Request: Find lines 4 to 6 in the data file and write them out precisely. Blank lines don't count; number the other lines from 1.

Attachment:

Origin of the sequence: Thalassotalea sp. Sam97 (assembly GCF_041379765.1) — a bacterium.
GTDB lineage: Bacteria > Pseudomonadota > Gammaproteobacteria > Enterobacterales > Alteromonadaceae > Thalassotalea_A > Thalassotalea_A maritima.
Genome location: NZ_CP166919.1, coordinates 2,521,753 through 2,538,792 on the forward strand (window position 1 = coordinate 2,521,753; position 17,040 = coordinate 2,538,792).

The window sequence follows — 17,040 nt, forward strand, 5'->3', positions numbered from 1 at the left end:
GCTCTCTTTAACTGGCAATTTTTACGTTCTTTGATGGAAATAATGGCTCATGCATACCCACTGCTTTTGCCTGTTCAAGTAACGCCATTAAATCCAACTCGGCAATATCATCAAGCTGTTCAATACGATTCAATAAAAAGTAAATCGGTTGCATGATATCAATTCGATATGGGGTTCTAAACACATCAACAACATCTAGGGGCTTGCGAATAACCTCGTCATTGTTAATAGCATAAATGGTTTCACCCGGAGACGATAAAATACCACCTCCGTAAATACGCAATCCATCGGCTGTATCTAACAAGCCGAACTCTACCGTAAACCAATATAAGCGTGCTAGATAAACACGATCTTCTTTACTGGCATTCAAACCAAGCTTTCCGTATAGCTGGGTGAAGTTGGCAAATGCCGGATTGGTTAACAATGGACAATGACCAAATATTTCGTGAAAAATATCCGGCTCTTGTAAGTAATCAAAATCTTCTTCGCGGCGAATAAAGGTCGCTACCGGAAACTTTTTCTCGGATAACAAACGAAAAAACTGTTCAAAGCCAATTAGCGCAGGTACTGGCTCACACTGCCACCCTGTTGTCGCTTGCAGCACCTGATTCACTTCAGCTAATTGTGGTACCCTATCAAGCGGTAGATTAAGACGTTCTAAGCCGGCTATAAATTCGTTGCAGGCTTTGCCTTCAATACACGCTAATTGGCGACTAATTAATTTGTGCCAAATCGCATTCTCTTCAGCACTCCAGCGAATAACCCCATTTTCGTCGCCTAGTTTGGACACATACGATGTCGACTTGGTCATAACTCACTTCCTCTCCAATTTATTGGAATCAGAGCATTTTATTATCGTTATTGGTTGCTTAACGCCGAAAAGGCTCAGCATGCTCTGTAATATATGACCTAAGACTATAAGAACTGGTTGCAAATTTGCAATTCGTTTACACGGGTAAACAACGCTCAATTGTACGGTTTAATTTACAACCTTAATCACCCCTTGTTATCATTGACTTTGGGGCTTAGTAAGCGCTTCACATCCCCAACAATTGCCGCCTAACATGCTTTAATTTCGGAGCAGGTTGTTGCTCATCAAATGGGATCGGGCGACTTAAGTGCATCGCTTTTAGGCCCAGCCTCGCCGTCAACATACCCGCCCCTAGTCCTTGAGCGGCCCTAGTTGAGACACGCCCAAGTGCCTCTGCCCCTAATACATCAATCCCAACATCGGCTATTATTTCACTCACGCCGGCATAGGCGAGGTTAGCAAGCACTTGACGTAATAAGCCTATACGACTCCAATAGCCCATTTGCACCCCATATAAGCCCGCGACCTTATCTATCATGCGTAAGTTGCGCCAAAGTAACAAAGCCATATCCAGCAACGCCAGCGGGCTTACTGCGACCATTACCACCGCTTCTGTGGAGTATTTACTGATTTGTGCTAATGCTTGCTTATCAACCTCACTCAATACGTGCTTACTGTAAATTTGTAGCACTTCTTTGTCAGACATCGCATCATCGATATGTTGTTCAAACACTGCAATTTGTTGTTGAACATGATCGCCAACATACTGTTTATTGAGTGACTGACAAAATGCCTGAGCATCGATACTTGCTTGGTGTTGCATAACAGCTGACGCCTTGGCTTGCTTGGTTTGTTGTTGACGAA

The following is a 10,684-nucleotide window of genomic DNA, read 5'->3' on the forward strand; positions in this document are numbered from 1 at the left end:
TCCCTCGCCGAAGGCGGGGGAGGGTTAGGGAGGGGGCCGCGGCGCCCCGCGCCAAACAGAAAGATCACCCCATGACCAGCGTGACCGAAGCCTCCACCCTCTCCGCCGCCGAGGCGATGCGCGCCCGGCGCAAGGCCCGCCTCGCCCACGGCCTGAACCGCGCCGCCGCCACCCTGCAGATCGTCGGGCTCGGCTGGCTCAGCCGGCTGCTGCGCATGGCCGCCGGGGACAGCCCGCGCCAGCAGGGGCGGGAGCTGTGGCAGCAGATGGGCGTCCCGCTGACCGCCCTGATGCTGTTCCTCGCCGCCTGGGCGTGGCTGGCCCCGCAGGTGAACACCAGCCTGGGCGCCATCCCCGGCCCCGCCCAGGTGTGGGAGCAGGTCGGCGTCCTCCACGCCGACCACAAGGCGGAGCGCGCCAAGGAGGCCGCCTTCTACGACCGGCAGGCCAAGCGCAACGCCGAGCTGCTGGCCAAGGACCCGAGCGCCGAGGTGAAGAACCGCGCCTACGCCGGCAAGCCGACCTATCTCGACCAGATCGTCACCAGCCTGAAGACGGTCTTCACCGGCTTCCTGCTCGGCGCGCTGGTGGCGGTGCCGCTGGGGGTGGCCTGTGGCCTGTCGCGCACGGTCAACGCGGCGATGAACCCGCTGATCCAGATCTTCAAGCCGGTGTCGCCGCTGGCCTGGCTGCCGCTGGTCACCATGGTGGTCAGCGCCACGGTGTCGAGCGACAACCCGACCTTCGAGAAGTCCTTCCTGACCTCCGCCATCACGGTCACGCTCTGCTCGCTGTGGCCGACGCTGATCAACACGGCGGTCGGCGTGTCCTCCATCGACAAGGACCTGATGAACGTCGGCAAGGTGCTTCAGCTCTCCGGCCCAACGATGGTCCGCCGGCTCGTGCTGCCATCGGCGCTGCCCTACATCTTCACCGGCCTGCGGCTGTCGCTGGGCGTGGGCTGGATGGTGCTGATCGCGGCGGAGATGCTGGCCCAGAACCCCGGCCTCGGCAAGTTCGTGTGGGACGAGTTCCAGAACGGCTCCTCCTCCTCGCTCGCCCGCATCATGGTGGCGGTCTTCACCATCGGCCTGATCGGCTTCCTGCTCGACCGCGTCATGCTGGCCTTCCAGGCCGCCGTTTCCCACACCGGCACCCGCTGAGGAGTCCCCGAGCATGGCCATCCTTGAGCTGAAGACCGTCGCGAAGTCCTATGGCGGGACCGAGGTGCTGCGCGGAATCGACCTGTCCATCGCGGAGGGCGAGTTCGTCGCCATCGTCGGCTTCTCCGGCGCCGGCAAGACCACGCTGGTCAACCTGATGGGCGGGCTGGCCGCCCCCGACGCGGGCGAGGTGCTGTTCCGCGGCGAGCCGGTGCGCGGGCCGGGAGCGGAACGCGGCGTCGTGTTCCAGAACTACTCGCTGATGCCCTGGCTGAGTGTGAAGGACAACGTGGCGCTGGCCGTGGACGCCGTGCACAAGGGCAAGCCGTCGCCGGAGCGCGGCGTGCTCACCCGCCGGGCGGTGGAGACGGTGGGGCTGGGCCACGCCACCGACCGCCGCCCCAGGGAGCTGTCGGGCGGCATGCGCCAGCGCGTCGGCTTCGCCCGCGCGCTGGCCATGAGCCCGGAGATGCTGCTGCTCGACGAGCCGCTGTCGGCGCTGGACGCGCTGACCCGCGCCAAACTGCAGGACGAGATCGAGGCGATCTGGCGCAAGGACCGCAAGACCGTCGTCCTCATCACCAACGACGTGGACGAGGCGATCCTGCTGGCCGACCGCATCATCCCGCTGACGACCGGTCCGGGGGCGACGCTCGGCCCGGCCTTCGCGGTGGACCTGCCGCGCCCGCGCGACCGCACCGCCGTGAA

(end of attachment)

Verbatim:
The window sequence follows — 17,040 nt, forward strand, 5'->3', positions numbered from 1 at the left end:
GCTCTCTTTAACTGGCAATTTTTACGTTCTTTGATGGAAATAATGGCTCATGCATACCCACTGCTTTTGCCTGTTCAAGTAACGCCATTAAATCCAACTCGGCAATATCATCAAGCTGTTCAATACGATTCAATAAAAAGTAAATCGGTTGCATGATATCAATTCGATATGGGGTTCTAAACACATCAACAACATCTAGGGGCTTGCGAATAACCTCGTCATTGTTAATAGCATAAATGGTTTCACCCGGAGACGATAAAATACCACCTCCGTAAATACGCAATCCATCGGCTGTATCTAACAAGCCGAACTCTACCGTAAACCAATATAAGCGTGCTAGATAAACACGATCTTCTTTACTGGCATTCAAACCAAGCTTTCCGTATAGCTGGGTGAAGTTGGCAAATGCCGGATTGGTTAACAATGGACAATGACCAAATATTTCGTGAAAAATATCCGGCTCTTGTAAGTAATCAAAATCTTCTTCGCGGCGAATAAAGGTCGCTACCGGAAACTTTTTCTCGGATAACAAACGAAAAAACTGTTCAAAGCCAATTAGCGCAGGTACTGGCTCACACTGCCACCCTGTTGTCGCTTGCAGCACCTGATTCACTTCAGCTAATTGTGGTACCCTATCAAGCGGTAGATTAAGACGTTCTAAGCCGGCTATAAATTCGTTGCAGGCTTTGCCTTCAATACACGCTAATTGGCGACTAATTAATTTGTGCCAAATCGCATTCTCTTCAGCACTCCAGCGAATAACCCCATTTTCGTCGCCTAGTTTGGACACATACGATGTCGACTTGGTCATAACTCACTTCCTCTCCAATTTATTGGAATCAGAGCATTTTATTATCGTTATTGGTTGCTTAACGCCGAAAAGGCTCAGCATGCTCTGTAATATATGACCTAAGACTATAAGAACTGGTTGCAAATTTGCAATTCGTTTACACGGGTAAACAACGCTCAATTGTACGGTTTAATTTACAACCTTAATCACCCCTTGTTATCATTGACTTTGGGGCTTAGTAAGCGCTTCACATCCCCAACAATTGCCGCCTAACATGCTTTAATTTCGGAGCAGGTTGTTGCTCATCAAATGGGATCGGGCGACTTAAGTGCATCGCTTTTAGGCCCAGCCTCGCCGTCAACATACCCGCCCCTAGTCCTTGAGCGGCCCTAGTTGAGACACGCCCAAGTGCCTCTGCCCCTAATACATCAATCCCAACATCGGCTATTATTTCACTCACGCCGGCATAGGCGAGGTTAGCAAGCACTTGACGTAATAAGCCTATACGACTCCAATAGCCCATTTGCACCCCATATAAGCCCGCGACCTTATCTATCATGCGTAAGTTGCGCCAAAGTAACAAAGCCATATCCAGCAACGCCAGCGGGCTTACTGCGACCATTACCACCGCTTCTGTGGAGTATTTACTGATTTGTGCTAATGCTTGCTTATCAACCTCACTCAATACGTGCTTACTGTAAATTTGTAGCACTTCTTTGTCAGACATCGCATCATCGATATGTTGTTCAAACACTGCAATTTGTTGTTGAACATGATCGCCAACATACTGTTTATTGAGTGACTGACAAAATGCCTGAGCATCGATACTTGCTTGGTGTTGCATAACAGCTGACGCCTTGGCTTGCTTGGTTTGTTGTTGACGAA

The following is a 10,684-nucleotide window of genomic DNA, read 5'->3' on the forward strand; positions in this document are numbered from 1 at the left end: